|Nickname(s): Gateway to the Eastern Highlands, Zimbabwe's Gateway to the Sea|
|Motto: Justice and Freedom|
|• Mayor||Brian James|
|Elevation||1,120 m (3,675 ft)|
|Population (2012)Census Results in Brief|
|• Total||188 243|
|Time zone||Central Africa Time (UTC+2)|
|Website||City of Mutare|
Mutare (known as Umtali until 1983) is the third largest city in Zimbabwe, with an urban population of around 188,243 and rural population of around 260,567. It is the capital of Manicaland province.
Mutare was founded in 1897 as a fort, about 8 km from the border with Mozambique, and is just 290 km from the Mozambican port of Beira, earning Mutare the title of "Zimbabwe's Gateway to the Sea". It is sometimes also called "Gateway to the Eastern Highlands". Many Zimbabwean locals refer to it as 'Kumakomoyo' (place of many mountains).There is a border railway station on the railway line from Harare to Beira with a railways mechanical work shop.
The area was the site of Chief Mutasa's kraal. In 1890 A.R. Coquhoun was given concessionary rights and Fort Umtali (the fort later became Mutare) was established between the Tsambe and Mutare Rivers. The word mutare originates from the word 'Utare' meaning gold. The name was probably given to the river as a result of gold being discovered in the Penhalonga valley through which the Mutare River runs.
In 1891 the location was moved to a site now known as Old Mutare, about 14 km north of the city centre. In 1896 the construction of the railway between Beira and Bulawayo led to the town being moved a third time so that it was closer to the railway line - compensation was paid by the British South Africa Company to the townspeople for the cost of moving. The town was proclaimed a municipality in 1914 and in 1971 it was granted city status. The name was officially changed from Umtali to Mutare in 1982.
Despite its tropical location, the city has a temperate climate. The average annual temperature is 19 °C, surprisingly low for its moderate altitude (about the same as Harare which is 360 metres higher.) This is due to its sheltered position against the mountain ridge of Cecil Kop which encourages cool breezes from lower altitude to the east and south. The coldest month is July (minimum 6 °C and maximum 20 °C) and the hottest month is october (minimum 16 °C and maximum 32 °C). The annual rainfall is 818 mm. Rain falls mostly in the months December to February although heavy showers are possible before and after this period. The wettest month on record was January 1926 which received 580 mm while January 1991 received only 24 mm.
|Climate data for Mutare|
|Average high °C (°F)||26
|Average low °C (°F)||16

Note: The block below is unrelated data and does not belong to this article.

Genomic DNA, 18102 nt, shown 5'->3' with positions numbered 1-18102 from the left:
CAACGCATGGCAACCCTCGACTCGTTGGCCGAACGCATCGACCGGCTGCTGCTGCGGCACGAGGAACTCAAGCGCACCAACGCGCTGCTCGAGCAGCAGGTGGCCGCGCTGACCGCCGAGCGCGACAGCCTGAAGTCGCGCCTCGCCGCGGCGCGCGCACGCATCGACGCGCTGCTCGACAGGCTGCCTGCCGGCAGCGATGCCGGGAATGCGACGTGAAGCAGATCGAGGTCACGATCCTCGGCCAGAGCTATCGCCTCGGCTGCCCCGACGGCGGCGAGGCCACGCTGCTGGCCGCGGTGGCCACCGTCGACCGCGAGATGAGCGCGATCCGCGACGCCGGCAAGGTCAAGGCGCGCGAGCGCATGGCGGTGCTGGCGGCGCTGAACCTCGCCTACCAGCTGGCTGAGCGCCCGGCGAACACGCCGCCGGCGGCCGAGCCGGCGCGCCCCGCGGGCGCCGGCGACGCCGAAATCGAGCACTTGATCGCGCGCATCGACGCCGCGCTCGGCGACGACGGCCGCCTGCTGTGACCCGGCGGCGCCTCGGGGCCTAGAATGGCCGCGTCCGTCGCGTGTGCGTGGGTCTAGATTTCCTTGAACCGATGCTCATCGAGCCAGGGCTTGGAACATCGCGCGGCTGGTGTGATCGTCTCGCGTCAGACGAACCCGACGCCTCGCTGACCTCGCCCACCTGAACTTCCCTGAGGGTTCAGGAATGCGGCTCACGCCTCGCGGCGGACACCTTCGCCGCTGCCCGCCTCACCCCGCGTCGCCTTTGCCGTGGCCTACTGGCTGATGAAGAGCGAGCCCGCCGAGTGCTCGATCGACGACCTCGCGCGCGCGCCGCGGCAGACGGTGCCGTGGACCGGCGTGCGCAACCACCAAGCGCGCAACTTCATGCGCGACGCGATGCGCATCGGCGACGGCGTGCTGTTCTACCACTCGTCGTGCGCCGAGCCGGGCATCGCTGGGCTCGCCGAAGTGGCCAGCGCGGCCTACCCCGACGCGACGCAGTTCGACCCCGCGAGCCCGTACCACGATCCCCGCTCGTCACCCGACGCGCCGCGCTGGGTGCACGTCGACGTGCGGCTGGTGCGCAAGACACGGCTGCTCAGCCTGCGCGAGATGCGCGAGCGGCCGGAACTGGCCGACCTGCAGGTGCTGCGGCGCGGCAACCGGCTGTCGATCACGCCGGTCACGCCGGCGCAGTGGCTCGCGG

|Precipitation mm (inches)||155
|Source: World Weather Online |
The town lies north of the Bvumba Mountains and south of the Imbeza Valley. Christmas Pass is a mountain pass that leads into the city from the west. The pass was so named by some of the colonial pioneers who camped at the foot of the pass on Christmas Day 1890.
Mutare is home to the Mutare Museum, the Utopia House Museum dedicated to Kingsley Fairbridge, the National Gallery of Zimbabwe, Murahwa Hill, known for its rock paintings and Iron Age village, Cross Kopje with a memorial to Zimbabweans and Mozambicans killed in World War I and a nature reserve.
There are two small Aerodromes the smallest is at Mutare Provincial Hospitall a very small light aircraft strip for emmergency evacuation (now defunct) and a light plane Aerodrome in Sakubva near Mutare Teachers College
The population is predominantly Shona, the majority of them speaking the Manyika dialect. Manyika people are locally known as Samanyikas although this is somewhat derogatory. According to the 2012 preliminary census data, Mutare has a population of 188 243 ; 88 957 being male and 99 286 females . This marks a rapid increase from a population of 69,621 in 1982 and 131,367 in 1992.
Mutare, like most cities in Zimbabwe, classifies residential suburbs according to the population density. The most upscale suburbs (low-density suburbs) such as Fairbridge Park (named after the founder of the present site of Mutare), Murambi, Morningside and Tiger's Kloof are located on the north end of the city along the foothills, while Palmerston, Darlington, Greenside and Bordervale are east of the city center, near the border with Mozambique. In the west are the medium-density suburbs of Yeovil, Westlea and Florida (and Train Houses), as well as the high density suburb of Chikanga, which was constructed in phases (Phase 1; 2; 3) beginning in the late eighties.